Grandmother Support for Parents of Children With Disabilities: Gender Differences in Parenting Stress

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Abstract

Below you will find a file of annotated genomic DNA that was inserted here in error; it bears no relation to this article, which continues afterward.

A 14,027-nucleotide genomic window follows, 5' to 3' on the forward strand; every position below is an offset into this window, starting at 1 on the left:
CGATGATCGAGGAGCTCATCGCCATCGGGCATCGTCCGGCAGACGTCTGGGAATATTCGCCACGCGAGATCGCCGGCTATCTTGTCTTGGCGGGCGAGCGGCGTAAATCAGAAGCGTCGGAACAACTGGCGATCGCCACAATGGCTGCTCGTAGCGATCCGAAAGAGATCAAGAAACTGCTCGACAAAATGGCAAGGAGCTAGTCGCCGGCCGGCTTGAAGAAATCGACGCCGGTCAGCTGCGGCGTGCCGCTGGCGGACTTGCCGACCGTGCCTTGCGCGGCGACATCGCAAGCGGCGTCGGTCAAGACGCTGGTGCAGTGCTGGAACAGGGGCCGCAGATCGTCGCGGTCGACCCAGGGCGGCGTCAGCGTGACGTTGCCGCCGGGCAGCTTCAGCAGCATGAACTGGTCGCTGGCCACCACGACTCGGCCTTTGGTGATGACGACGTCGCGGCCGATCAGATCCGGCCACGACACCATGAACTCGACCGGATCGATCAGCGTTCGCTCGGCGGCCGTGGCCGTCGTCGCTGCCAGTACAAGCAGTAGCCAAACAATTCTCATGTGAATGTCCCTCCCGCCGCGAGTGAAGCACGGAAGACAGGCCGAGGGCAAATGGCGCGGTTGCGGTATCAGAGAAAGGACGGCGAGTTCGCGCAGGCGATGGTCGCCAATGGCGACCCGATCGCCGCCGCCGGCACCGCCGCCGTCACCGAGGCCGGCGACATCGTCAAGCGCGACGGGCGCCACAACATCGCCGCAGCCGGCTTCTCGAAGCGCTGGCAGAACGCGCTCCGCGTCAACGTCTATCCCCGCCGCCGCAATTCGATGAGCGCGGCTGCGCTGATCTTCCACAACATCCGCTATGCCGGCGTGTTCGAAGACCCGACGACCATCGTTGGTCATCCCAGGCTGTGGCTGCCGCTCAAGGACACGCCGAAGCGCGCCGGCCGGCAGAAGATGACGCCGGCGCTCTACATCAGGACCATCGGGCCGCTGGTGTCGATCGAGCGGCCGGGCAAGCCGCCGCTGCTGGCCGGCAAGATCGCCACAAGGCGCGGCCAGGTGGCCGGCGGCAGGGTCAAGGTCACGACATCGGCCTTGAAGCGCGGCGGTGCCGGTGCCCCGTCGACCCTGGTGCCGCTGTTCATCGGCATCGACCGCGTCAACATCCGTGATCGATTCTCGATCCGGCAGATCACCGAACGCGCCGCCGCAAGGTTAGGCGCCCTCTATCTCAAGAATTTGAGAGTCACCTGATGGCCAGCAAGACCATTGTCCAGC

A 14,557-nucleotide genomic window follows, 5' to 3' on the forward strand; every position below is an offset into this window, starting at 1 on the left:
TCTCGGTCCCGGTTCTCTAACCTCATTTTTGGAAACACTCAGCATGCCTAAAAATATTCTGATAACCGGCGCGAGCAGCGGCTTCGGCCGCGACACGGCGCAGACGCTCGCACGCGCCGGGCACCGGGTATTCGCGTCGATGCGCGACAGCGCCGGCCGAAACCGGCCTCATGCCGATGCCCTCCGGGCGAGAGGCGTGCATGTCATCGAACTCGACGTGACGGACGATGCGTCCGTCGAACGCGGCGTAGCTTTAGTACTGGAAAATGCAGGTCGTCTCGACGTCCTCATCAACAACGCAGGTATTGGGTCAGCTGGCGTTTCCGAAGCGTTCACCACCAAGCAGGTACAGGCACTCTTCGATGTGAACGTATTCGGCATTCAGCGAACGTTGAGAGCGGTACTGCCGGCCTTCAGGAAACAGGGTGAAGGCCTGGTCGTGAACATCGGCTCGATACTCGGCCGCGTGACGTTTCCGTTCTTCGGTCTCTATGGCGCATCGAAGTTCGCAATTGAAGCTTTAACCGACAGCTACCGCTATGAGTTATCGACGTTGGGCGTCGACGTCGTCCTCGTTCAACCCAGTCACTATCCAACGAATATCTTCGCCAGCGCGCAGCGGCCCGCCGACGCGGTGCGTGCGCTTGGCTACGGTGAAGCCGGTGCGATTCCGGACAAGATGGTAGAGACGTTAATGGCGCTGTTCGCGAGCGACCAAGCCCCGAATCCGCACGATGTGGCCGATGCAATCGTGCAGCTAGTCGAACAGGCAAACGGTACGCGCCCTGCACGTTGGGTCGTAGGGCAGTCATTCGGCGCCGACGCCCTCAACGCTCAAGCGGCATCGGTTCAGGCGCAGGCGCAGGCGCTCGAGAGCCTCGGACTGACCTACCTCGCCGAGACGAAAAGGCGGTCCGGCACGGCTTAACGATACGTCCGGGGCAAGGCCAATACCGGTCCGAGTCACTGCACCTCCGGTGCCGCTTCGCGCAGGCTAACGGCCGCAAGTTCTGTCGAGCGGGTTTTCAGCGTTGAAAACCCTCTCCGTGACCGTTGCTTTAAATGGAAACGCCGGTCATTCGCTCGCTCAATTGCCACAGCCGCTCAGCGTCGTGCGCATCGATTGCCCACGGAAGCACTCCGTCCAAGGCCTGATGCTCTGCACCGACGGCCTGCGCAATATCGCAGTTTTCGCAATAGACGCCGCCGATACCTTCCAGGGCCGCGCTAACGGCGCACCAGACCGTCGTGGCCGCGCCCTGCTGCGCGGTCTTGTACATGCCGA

Grandparents, and particularly grandmothers, are an important source of family support for parents of young children with developmental disabilities. This study, examines the relationship between parenting stress of mothers and fathers and their grandmother support, self-esteem, and key family attributes. For mothers (N = 60), Time1 self-esteem, and emotional support from maternal and paternal grandmothers jointly accounted for 28% of the variance in parenting stress at Time2. Higher self-esteem and grandmother emotional support were related to lower parenting stress in mothers. For fathers (N = 41), Time1 self-esteem and Time 1 level of parenting stress in their conjugal partners accounted for 28% of the variance with parenting stress at Time2. Higher self-esteem and lower spousal parenting stress were related to low parenting stress in fathers. While support from grandmothers was an important predictor of parenting stress for mothers, grandmother support did not predict parenting stress over time for fathers. These findings suggest important gender patterns in the value of grandparent support and the saliency of parent self-esteem in coping with parenting stress by parents of young children with developmental disabilities.

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